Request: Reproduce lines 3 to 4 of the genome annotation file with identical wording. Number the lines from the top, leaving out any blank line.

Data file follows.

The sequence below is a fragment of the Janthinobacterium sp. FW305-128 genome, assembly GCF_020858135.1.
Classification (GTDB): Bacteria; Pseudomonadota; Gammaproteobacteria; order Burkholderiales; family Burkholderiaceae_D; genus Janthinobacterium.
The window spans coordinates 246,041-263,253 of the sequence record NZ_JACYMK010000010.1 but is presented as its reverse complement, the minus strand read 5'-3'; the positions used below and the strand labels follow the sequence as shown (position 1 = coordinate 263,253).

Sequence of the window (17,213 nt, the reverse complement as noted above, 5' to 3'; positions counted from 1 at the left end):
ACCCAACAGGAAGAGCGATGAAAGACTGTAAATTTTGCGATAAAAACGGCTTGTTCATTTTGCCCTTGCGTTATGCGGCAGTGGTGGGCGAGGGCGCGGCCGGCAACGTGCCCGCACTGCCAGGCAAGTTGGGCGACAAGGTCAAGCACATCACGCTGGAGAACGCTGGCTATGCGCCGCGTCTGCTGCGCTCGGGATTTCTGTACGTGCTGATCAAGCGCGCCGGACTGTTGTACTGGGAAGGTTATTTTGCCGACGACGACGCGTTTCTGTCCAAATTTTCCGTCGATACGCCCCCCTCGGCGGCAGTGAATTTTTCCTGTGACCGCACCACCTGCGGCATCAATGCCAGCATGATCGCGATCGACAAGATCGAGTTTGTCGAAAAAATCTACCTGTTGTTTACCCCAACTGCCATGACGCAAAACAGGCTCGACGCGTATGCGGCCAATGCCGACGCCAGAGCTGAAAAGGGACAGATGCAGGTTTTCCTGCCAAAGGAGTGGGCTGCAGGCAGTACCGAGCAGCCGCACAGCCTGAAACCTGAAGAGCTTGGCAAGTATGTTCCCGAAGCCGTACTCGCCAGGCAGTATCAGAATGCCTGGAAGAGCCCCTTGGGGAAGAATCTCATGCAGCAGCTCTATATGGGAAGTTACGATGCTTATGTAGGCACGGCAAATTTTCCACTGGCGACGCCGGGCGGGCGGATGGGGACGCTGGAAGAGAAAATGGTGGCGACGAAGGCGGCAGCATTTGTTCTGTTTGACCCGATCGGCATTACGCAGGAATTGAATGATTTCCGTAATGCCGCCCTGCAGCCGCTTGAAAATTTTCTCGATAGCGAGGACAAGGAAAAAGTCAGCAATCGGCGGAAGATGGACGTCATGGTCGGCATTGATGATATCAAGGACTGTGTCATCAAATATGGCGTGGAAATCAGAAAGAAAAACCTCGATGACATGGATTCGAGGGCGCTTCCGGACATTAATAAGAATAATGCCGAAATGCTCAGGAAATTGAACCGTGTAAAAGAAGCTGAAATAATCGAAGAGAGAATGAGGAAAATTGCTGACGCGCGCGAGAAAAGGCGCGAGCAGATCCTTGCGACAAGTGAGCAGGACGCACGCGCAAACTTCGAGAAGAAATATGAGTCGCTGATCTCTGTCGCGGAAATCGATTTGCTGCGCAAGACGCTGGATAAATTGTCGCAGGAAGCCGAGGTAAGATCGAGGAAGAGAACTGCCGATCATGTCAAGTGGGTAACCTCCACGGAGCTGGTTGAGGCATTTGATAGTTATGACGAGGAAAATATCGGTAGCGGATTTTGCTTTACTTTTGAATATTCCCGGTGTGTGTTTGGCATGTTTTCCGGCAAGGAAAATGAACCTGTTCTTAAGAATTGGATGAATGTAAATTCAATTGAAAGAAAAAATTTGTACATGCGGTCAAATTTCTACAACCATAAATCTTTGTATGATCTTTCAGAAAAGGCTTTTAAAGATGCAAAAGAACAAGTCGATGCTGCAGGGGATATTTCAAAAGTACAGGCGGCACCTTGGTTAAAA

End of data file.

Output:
The window spans coordinates 246,041-263,253 of the sequence record NZ_JACYMK010000010.1 but is presented as its reverse complement, the minus strand read 5'-3'; the positions used below and the strand labels follow the sequence as shown (position 1 = coordinate 263,253).

Sequence of the window (17,213 nt, the reverse complement as noted above, 5' to 3'; positions counted from 1 at the left end):